Saturday, April 23, 2005

Sleeping Giant roadless area

Although the Sleeping Giant (Beartooth) Mountain (elevation: 6,792 feet) is on public land, access has always been a problem.
It has meant going through the hassle of finding the right Helena landowner to gain access to this landmark across Holter Lake from the Gates of the Mountains Wilderness Area.
It is part of a larger Bureau of Land Management roadless area that was considered and rejected as a wilderness area candidate.
BLM suggests a route up Sleeping Giant via access from Woodsiding Gulch Road about 8 miles south of Wolf Creek off the Prickly Pear Creek frontage road (at the Little Prickley Pear Creek fishing access site).
The dirt road is not too bad and winds its way to just below an unnamed 6,724-foot peak where it ends. A strong hiker can walk a ridgeline up and down to Sleeping Giant if you have the stamina.
Unfortunately, the road is gated during the winter until mid-May. I’ve always climbed Sleeping Giant in the spring before that time.
So, we decided to treat our hike Saturday as an “exploratory,” using the Woodsiding Road as a trail and going as far as we could in a day hike, scoping whether Sleeping Giant was practical from this approach.
Our hike was complicated by a few inches of snow that had fallen earlier in the week --- enough to cover our ankles and in spots go past our shins.
We were pleasantly surprised by the area’s beauty.
We gained 3,000 feet over about 4 miles to the top of 6,724.
If you’ve driven through the Wolf Creek Canyon on the way to Helena you know the rock there is stacked in layers of red, green and yellow. The area we chose to hike is to the east and above this canyon and full of these rocks, interspersed with Ponderosa pines and lovely open grass, looking much like the area above Rogers Pass.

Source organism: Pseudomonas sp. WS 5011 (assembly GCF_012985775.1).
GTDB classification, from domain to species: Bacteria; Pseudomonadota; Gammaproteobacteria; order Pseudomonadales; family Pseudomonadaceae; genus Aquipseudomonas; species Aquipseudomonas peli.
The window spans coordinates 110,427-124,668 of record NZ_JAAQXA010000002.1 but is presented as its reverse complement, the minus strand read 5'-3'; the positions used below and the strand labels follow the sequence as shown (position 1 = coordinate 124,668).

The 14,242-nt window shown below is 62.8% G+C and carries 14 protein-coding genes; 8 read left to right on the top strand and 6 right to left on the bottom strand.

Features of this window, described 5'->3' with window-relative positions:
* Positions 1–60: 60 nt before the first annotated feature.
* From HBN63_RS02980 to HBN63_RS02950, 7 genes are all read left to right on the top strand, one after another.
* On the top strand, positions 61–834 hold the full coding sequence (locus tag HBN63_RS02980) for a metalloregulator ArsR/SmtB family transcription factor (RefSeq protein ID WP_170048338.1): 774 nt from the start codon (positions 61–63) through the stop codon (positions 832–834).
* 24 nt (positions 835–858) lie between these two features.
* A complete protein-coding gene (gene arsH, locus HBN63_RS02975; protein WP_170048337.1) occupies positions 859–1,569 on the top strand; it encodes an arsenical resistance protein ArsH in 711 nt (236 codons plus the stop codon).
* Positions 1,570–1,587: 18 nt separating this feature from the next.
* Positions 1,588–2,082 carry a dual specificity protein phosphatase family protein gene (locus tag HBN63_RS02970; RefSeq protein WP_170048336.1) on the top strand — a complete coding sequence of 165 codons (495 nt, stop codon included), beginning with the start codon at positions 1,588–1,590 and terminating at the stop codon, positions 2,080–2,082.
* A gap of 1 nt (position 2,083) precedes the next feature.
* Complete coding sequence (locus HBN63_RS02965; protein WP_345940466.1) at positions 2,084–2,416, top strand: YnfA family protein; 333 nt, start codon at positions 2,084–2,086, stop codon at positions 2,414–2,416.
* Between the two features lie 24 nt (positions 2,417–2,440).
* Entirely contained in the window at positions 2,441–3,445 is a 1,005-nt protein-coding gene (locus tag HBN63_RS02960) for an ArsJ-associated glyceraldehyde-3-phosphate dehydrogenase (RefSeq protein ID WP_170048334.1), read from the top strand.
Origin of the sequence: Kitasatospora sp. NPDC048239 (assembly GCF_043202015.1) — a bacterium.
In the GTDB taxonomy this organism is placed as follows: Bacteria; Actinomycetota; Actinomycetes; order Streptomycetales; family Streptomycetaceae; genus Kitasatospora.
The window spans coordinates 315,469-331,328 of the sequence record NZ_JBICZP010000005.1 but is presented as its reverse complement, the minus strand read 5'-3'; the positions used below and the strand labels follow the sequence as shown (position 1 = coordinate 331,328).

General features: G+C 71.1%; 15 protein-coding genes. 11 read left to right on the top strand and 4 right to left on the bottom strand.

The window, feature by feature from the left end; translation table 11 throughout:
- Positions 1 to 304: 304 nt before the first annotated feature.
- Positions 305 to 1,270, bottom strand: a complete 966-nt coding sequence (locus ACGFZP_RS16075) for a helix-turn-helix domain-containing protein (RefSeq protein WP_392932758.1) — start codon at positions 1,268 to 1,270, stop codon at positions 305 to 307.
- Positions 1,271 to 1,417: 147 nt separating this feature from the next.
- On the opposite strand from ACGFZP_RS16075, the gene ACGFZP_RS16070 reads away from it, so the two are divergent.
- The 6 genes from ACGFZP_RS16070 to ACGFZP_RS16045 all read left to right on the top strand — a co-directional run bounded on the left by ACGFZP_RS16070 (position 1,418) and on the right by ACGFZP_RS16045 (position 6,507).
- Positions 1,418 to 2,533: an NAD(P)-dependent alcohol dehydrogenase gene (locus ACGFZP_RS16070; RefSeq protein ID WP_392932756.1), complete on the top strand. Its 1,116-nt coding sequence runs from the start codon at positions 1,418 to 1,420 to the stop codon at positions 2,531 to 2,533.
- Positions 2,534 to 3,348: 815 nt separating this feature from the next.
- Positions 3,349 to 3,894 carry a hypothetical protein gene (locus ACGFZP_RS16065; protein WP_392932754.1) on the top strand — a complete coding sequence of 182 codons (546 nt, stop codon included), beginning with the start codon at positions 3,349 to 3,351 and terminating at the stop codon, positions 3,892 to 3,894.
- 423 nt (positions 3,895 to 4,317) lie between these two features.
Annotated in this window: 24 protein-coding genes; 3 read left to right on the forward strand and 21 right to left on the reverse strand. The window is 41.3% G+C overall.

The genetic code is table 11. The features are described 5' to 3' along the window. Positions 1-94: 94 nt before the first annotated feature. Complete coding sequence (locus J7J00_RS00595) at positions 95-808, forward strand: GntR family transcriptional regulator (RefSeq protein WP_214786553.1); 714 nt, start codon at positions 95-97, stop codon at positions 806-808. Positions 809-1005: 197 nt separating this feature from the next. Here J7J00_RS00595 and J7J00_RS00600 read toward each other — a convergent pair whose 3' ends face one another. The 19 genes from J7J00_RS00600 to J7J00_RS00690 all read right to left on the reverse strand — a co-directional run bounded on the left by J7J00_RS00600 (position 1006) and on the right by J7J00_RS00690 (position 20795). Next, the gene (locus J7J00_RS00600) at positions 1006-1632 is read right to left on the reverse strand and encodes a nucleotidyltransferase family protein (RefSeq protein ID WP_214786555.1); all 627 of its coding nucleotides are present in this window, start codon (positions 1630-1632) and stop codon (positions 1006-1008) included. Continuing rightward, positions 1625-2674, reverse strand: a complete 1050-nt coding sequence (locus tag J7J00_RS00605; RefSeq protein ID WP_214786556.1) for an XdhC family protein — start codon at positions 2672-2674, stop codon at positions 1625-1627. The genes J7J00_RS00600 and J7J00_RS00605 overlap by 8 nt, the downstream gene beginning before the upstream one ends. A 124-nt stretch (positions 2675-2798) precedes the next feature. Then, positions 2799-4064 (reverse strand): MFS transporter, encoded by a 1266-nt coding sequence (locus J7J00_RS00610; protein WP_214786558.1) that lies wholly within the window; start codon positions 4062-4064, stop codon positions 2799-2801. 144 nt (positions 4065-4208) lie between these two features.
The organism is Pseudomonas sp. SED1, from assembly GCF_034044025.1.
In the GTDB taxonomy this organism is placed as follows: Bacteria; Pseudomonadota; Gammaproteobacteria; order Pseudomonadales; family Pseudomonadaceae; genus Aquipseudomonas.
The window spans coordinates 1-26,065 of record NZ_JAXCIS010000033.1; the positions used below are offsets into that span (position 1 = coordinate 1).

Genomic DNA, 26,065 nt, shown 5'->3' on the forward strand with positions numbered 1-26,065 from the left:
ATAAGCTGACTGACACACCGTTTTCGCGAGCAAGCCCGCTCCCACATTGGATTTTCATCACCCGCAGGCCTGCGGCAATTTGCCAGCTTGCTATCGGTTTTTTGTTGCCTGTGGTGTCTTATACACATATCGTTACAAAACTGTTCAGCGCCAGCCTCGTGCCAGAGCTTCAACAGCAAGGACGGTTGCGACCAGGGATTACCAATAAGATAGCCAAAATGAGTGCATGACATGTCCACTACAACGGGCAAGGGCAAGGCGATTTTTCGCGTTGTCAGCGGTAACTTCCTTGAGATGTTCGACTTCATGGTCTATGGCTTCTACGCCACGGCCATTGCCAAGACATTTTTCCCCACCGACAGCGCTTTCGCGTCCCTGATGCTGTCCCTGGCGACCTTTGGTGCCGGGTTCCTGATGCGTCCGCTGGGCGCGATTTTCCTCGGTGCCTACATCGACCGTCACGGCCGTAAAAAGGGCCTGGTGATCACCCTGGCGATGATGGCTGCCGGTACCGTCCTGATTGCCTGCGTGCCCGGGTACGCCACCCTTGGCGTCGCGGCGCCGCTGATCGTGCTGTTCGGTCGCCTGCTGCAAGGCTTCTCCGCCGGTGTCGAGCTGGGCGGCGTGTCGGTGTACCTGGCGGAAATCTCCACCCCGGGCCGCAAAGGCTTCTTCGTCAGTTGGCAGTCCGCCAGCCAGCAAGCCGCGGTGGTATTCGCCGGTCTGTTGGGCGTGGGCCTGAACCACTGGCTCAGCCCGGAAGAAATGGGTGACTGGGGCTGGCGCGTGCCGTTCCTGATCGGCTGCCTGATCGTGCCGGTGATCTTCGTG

The higher you go the more mountain ranges spring to view in the distance.
We could see the Adels, the Big and Little Belts, Gates of the Mountains, the Beartooth Game Range, the Rocky Mountain Front, Elkhorns, Flint Creek range west of the Divide, and the Great Divide ski hill. Off on the Great Plains the great laccolith buttes rose: Square, Crown, Haystack, and Birdtail.
Where there were breaks in the snow we could see the purple and yellow first wildflowers of early spring.
We determined fairly early in the hike that the snow and distance would keep us from climbing the Sleeping Giant itself, and that we would have to be satisfied with 6,724.
Satisfied we were!
We crawled across the tops of the bright colored cliffs and marveled at how steep and lovely these remote mountains are.
We caught glimpses of Holter Lake and the Missouri River to the north.
I realized that later in the season when the gate was opened we could have driven to the base of 6,724 and probably scrambled to Sleeping Giant’s broad chest, only 68 feet higher than we climbed Saturday.
But this “exploratory” had opened to us the innards of this roadless area that we had ignored in our pursuit of the Giant’s belly, lips and forehead in previous hikes.
It further confirmed the vast bounty of the Great Falls area: this hike is less than an hour’s drive from my front door.
I’ll be back!

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